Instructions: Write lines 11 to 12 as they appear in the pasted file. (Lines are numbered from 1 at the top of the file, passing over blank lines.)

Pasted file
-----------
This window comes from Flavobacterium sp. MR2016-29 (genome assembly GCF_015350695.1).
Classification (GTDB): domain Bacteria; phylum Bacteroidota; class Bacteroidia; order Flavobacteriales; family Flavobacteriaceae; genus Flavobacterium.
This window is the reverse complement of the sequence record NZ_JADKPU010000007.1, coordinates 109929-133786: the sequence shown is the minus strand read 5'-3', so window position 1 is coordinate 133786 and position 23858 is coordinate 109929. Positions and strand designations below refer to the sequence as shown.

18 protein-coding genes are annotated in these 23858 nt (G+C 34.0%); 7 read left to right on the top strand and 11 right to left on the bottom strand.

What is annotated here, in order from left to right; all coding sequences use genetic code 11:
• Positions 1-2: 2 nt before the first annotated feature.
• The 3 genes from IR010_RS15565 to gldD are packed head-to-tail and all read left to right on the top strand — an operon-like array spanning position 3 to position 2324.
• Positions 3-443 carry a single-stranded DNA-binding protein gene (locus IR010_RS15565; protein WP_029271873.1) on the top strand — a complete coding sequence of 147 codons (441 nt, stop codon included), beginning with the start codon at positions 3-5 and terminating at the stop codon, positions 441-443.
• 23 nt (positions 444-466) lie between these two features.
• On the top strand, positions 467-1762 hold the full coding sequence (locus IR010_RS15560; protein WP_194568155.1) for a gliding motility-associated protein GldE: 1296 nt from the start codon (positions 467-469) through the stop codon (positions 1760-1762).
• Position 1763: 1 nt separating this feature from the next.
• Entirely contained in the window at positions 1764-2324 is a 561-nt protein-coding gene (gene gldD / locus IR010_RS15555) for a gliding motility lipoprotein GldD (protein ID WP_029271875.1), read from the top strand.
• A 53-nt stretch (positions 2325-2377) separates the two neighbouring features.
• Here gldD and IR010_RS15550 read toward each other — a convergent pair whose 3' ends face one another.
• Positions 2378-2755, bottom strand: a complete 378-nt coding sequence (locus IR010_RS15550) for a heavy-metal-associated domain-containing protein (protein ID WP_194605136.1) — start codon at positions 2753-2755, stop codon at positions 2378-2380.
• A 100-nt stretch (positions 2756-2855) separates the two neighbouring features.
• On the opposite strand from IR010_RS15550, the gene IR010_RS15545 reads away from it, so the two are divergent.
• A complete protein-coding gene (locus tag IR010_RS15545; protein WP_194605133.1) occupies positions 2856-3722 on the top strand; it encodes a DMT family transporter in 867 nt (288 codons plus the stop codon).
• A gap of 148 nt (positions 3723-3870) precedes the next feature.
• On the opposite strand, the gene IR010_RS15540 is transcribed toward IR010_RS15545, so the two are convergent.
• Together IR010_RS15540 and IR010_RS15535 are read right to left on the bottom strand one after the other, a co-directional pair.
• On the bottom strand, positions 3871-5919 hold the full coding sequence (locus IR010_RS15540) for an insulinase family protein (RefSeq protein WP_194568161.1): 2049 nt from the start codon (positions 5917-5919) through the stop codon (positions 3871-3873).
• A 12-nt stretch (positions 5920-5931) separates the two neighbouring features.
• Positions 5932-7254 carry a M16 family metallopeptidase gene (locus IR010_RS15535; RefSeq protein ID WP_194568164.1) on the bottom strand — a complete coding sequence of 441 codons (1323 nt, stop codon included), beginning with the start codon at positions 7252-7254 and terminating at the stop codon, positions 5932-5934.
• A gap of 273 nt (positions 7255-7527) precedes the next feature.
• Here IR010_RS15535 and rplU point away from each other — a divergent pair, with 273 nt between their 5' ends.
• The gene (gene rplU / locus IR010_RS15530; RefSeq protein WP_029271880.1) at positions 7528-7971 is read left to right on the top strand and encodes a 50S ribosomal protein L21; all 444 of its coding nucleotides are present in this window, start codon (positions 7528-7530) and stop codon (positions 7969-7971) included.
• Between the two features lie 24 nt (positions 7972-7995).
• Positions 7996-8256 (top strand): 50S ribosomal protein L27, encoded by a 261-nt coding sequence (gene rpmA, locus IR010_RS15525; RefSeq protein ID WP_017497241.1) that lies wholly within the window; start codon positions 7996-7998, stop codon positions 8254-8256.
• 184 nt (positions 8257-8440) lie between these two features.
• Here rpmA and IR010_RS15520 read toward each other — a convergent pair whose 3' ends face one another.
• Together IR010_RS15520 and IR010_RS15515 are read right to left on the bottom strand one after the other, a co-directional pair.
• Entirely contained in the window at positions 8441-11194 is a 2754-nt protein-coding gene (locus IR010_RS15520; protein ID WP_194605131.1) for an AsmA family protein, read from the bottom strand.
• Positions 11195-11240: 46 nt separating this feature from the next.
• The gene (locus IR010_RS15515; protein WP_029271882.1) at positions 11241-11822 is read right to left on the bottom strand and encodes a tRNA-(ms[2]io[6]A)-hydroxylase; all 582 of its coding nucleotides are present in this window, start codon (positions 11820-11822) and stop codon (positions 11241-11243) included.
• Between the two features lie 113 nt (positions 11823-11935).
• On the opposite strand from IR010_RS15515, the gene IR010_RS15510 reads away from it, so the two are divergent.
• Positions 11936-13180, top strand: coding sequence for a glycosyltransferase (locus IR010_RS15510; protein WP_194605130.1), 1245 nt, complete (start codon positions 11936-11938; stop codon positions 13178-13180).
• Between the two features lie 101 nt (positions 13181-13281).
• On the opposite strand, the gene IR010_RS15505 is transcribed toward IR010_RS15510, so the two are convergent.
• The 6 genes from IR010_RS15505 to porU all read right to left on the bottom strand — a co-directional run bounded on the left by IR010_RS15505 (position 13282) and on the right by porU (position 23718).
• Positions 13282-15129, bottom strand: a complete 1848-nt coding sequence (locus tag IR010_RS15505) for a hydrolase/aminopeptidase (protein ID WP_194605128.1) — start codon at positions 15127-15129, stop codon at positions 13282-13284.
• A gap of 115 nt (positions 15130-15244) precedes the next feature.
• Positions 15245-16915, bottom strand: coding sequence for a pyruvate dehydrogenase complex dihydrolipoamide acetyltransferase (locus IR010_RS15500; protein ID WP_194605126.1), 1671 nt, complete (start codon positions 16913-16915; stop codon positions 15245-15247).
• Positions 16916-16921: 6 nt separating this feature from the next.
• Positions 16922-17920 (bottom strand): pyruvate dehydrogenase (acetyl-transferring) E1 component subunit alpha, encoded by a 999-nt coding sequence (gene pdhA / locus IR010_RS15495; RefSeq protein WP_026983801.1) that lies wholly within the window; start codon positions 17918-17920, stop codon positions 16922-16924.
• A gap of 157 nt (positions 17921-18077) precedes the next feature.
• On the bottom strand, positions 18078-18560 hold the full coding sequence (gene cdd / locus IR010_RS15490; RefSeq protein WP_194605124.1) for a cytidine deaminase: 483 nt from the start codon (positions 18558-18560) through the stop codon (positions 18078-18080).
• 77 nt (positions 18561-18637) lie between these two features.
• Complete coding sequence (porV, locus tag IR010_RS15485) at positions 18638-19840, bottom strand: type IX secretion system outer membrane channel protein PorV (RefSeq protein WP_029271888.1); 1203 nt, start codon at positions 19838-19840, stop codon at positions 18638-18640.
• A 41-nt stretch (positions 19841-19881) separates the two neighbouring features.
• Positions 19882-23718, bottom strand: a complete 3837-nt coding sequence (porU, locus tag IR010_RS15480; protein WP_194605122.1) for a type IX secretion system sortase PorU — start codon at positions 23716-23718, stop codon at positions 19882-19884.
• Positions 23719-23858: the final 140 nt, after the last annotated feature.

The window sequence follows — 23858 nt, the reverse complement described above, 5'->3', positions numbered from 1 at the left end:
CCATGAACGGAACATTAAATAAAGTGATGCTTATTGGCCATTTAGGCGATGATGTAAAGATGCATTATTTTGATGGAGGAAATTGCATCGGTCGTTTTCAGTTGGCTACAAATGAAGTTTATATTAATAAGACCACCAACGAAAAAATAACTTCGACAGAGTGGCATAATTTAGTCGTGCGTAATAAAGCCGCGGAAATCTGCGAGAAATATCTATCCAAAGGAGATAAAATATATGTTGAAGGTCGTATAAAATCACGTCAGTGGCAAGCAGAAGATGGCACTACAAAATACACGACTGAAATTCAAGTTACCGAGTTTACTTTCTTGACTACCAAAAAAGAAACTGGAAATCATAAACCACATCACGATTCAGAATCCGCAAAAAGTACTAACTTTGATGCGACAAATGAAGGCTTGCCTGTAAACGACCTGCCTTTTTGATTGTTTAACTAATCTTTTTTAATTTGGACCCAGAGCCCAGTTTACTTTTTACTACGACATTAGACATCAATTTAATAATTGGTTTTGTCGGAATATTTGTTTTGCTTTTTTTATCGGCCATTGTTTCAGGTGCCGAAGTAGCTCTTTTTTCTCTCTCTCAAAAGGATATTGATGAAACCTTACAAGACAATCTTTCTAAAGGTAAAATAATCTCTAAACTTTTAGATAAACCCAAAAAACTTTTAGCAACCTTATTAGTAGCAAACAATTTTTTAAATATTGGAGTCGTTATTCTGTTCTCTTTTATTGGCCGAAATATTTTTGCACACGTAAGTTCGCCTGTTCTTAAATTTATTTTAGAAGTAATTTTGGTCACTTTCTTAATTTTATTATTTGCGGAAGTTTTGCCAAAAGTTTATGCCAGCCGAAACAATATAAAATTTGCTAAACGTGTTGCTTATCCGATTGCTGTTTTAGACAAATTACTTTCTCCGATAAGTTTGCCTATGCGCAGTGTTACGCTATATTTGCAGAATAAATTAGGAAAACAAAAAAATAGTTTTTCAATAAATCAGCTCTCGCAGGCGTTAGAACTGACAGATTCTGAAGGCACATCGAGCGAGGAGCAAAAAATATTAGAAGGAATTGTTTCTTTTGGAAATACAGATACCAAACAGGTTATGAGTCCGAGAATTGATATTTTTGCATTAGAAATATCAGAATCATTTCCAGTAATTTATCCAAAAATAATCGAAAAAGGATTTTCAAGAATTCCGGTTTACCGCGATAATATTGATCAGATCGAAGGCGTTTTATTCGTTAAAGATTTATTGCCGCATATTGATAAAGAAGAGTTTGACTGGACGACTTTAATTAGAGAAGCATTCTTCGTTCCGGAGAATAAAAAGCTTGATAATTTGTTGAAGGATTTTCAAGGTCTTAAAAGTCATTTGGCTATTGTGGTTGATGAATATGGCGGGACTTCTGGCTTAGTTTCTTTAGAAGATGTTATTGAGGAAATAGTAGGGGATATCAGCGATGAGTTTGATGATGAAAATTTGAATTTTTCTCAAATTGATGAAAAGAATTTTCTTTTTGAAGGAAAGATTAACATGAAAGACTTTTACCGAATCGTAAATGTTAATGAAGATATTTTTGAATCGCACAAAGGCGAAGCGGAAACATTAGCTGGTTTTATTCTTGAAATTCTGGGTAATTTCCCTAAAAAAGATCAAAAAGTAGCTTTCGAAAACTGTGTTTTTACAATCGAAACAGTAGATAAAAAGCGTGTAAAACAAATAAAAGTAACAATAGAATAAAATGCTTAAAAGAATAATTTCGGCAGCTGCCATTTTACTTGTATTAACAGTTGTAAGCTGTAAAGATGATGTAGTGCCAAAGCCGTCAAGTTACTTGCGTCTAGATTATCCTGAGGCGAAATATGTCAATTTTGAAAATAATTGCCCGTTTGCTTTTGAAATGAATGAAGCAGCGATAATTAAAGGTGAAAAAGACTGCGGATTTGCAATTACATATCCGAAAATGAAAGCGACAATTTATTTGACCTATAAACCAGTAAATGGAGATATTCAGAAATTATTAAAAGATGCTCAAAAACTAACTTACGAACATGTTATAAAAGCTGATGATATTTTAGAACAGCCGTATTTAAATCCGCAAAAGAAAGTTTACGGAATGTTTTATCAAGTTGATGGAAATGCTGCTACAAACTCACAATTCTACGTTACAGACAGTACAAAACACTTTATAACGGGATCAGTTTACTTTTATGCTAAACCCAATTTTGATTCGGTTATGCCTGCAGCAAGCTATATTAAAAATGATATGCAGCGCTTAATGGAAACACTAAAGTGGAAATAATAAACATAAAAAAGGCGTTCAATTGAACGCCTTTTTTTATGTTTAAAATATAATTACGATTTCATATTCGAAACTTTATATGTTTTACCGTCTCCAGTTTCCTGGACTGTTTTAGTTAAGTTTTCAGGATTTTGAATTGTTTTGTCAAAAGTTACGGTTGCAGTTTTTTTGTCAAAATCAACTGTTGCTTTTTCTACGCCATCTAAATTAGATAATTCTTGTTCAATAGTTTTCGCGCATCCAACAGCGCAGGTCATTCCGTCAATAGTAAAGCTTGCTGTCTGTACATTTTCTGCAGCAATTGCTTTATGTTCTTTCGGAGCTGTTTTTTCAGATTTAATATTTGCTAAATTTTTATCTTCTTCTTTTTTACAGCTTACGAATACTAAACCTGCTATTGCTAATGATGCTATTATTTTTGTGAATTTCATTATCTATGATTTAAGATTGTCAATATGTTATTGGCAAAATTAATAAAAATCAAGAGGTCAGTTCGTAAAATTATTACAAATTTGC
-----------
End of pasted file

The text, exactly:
• Position 1763: 1 nt separating this feature from the next.
• Entirely contained in the window at positions 1764-2324 is a 561-nt protein-coding gene (gene gldD / locus IR010_RS15555) for a gliding motility lipoprotein GldD (protein ID WP_029271875.1), read from the top strand.